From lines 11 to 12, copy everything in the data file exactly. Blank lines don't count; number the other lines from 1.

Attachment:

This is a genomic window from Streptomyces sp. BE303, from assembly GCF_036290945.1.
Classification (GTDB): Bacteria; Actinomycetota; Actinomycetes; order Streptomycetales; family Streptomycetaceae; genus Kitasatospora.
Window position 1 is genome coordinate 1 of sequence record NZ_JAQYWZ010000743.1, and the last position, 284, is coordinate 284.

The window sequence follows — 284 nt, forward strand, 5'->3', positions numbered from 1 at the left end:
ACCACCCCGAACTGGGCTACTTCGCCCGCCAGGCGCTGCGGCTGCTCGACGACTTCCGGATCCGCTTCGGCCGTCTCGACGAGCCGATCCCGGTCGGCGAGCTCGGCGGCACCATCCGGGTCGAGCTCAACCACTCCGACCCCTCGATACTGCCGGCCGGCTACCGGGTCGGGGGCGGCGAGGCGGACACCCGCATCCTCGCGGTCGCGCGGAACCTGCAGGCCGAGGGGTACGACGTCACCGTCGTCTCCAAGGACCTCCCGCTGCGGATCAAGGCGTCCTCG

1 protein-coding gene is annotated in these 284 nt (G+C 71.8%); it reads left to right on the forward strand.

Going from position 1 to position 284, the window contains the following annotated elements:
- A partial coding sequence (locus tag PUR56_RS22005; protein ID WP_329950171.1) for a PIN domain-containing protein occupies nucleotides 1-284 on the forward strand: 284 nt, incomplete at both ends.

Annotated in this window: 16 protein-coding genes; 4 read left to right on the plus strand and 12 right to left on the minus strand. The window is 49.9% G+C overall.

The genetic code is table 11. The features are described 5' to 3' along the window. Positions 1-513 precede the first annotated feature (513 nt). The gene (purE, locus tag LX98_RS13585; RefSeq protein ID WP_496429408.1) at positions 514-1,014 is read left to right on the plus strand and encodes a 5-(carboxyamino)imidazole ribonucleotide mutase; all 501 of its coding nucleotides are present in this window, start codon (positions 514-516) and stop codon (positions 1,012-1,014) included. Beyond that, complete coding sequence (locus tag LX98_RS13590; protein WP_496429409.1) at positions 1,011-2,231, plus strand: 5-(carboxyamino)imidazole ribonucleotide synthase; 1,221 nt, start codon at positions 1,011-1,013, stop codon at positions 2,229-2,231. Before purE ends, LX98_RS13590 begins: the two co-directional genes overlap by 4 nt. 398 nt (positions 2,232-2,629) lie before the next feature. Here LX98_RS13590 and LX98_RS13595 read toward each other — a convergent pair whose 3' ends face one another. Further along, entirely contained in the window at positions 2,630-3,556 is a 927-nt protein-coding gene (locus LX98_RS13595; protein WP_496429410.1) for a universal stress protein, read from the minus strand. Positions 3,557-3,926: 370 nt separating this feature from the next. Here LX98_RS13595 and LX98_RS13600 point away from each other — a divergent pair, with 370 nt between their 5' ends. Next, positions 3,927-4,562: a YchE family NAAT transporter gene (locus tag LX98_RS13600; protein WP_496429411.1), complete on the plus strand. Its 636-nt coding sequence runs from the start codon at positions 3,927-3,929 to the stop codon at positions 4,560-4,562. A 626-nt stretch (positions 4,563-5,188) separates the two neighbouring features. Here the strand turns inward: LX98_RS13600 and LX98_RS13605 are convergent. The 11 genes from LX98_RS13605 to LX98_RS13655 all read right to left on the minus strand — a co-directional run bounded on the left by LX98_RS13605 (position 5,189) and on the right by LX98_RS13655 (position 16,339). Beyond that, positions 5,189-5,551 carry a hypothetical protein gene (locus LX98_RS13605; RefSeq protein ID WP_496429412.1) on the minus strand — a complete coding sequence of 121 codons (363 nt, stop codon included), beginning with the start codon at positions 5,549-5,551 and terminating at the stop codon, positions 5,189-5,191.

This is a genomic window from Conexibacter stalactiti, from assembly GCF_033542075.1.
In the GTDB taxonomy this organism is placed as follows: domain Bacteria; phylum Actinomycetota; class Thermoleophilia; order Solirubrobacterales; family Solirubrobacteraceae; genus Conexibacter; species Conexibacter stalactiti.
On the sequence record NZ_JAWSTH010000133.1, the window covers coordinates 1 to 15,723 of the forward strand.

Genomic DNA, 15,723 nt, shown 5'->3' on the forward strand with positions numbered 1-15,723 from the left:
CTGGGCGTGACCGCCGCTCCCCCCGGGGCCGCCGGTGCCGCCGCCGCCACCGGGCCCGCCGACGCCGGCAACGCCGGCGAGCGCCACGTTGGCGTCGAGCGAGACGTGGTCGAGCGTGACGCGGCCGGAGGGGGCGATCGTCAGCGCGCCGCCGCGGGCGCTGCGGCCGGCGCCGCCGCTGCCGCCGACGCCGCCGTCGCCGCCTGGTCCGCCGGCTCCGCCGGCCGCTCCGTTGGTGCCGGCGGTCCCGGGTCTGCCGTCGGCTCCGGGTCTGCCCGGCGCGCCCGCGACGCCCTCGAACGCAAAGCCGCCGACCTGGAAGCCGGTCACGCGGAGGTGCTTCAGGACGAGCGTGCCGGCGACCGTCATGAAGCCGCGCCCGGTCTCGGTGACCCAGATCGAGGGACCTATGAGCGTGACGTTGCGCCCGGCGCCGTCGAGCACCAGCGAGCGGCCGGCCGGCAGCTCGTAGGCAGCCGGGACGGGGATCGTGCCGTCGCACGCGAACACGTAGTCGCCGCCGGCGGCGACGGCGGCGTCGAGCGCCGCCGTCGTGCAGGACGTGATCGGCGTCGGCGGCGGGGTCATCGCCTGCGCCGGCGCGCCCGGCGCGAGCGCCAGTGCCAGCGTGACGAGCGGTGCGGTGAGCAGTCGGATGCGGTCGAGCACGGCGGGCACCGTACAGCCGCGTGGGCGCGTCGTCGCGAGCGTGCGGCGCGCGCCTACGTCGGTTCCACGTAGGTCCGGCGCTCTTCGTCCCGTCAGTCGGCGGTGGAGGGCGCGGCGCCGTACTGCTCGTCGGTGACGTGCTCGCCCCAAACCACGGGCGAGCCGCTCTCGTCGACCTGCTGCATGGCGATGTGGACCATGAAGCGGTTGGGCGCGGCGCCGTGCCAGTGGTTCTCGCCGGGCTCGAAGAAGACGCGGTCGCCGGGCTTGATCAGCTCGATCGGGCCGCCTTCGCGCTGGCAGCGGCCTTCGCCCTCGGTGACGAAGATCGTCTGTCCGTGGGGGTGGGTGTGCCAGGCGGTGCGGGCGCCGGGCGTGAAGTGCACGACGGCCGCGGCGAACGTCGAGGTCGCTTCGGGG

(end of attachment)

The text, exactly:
This is a genomic window from Conexibacter stalactiti, from assembly GCF_033542075.1.
In the GTDB taxonomy this organism is placed as follows: domain Bacteria; phylum Actinomycetota; class Thermoleophilia; order Solirubrobacterales; family Solirubrobacteraceae; genus Conexibacter; species Conexibacter stalactiti.